US 5161618 A
A method for producing multiple fractures by a single operation from a single wellbore which penetrates a fracture interval which, in turn, includes a plurality of zones which break-down under different fracturing pressures. Fracturing fluid is delivered from a workstring directly to different levels within a section of the wellbore which lies adjacent the fracture interval through a plurality of alternate paths which, in turn, lie substantially adjacent to the zones to be fractured.
1. A method for producing multiple fractures in a single operation from a single wellbore which, in turn, penetrates a fracture interval which includes a plurality of zones which break down under different pressures, said method comprising:
isolating a section of the wellbore which lies substantially adjacent said fracture interval;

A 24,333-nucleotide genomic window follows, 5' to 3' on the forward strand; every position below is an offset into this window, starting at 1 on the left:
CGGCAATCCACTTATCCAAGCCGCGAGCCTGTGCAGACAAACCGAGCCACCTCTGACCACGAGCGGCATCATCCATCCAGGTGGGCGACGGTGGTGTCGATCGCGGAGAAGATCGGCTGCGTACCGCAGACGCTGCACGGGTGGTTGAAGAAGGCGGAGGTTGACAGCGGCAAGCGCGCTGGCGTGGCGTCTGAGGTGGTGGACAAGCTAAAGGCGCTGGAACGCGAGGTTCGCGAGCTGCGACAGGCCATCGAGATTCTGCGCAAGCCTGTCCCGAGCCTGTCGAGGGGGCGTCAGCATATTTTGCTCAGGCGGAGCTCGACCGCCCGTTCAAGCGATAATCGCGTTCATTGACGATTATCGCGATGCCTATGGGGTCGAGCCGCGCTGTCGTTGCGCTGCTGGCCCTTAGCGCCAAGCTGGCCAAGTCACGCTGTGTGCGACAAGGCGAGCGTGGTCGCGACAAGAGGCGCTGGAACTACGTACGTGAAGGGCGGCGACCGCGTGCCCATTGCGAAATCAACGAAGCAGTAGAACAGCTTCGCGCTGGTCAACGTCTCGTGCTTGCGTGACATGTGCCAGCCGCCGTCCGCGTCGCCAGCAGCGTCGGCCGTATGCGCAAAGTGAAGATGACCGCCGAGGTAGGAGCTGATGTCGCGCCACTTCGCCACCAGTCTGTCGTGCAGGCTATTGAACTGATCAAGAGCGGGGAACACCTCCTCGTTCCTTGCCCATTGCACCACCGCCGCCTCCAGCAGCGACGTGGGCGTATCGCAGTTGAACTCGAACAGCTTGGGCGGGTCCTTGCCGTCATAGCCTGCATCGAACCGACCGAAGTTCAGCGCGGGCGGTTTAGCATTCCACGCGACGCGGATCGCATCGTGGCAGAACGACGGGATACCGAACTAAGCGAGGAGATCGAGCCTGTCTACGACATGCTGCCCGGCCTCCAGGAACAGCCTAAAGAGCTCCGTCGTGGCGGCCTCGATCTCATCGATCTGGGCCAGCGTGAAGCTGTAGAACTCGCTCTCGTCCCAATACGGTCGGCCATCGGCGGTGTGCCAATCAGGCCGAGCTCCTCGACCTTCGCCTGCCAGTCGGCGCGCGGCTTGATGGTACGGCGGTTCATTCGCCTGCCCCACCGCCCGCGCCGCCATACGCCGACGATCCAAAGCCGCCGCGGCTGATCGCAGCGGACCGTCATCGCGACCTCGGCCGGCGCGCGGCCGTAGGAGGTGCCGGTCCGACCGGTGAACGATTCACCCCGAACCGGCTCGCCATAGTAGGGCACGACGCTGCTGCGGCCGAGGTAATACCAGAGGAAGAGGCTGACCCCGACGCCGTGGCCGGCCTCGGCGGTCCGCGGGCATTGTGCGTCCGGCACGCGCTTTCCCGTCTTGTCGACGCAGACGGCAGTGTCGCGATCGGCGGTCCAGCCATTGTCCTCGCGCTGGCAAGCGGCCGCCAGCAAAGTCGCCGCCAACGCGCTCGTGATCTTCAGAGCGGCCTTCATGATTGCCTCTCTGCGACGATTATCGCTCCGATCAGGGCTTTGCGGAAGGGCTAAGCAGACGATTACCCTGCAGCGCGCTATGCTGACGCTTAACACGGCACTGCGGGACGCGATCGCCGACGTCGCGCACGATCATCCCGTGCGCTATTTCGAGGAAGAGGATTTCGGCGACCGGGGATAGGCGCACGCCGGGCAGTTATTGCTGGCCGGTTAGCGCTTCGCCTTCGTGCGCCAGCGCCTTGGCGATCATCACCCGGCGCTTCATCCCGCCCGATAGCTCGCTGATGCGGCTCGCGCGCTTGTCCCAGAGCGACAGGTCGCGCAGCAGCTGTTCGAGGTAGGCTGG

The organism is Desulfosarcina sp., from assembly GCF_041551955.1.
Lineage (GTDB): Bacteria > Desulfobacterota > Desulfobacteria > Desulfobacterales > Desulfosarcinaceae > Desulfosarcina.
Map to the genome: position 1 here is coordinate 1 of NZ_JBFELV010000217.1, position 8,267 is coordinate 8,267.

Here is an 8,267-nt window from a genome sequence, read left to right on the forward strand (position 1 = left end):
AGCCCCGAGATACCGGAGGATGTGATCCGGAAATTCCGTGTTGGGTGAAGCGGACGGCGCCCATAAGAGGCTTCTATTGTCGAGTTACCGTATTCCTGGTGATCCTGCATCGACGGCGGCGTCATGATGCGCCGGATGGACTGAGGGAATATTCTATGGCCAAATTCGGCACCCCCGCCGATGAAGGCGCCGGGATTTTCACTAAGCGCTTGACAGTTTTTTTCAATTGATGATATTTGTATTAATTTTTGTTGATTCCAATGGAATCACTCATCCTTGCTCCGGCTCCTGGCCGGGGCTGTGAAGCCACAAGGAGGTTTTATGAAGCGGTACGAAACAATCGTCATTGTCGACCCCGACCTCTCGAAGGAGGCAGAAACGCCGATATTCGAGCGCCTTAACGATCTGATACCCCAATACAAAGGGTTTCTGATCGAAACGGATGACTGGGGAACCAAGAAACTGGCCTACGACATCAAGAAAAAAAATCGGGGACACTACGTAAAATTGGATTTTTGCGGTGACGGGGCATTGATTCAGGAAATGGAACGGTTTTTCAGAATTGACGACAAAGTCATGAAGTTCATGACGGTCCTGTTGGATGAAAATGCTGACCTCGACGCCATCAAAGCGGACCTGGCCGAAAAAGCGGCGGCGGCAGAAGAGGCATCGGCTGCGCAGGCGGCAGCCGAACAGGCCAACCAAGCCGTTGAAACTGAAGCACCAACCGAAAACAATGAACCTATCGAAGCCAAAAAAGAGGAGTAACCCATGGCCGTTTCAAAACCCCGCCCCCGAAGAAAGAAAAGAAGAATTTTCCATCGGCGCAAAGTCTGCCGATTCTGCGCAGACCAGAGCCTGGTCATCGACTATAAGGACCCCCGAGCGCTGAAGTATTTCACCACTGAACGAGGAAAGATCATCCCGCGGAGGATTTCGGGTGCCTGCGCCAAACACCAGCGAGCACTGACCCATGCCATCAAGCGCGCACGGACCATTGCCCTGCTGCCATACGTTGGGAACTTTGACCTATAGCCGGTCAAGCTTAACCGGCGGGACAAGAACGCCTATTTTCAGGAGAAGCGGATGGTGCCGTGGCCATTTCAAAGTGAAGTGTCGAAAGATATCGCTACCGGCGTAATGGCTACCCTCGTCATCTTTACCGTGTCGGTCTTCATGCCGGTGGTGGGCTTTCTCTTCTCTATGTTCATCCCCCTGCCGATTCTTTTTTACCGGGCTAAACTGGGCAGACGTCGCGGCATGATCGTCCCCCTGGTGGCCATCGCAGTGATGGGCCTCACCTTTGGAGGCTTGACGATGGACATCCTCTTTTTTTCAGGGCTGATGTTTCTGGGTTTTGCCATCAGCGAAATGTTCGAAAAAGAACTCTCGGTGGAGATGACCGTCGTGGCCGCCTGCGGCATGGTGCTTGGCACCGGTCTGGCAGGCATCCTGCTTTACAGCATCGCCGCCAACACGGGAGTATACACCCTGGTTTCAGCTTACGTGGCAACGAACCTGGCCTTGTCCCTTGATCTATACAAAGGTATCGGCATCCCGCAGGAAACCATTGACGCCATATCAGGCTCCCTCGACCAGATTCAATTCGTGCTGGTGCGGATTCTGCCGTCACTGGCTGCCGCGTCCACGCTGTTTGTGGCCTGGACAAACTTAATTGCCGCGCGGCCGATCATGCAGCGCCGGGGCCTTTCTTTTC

delivering fracturing fluid through alternate flowpaths directly adjacent different levels within said isolated section which lie substantially adjacent said respective zones within said isolated section;
continuing delivery of fracturing fluid directly to said different levels within said isolated section to thereby fracture the different zones within said fracture interval.
2. The method of claim 1 wherein said fracturing fluid is delivered simultaneously through said alternate flowpaths.
3. The method of claim 1 wherein said alternate flowpaths are formed of individual conduits whose lower ends terminate substantially adjacent the respective different levels.
4. The method of claim 1 wherein said fracturing fluid is delivered to said alternate flowpaths by a workstring which is positioned within said wellbore.
5. The method of claim 4 wherein said alternate flowpaths are formed by openings which are spaced along the lower end of said workstring and positioned to lie substantially adjacent the respective different levels.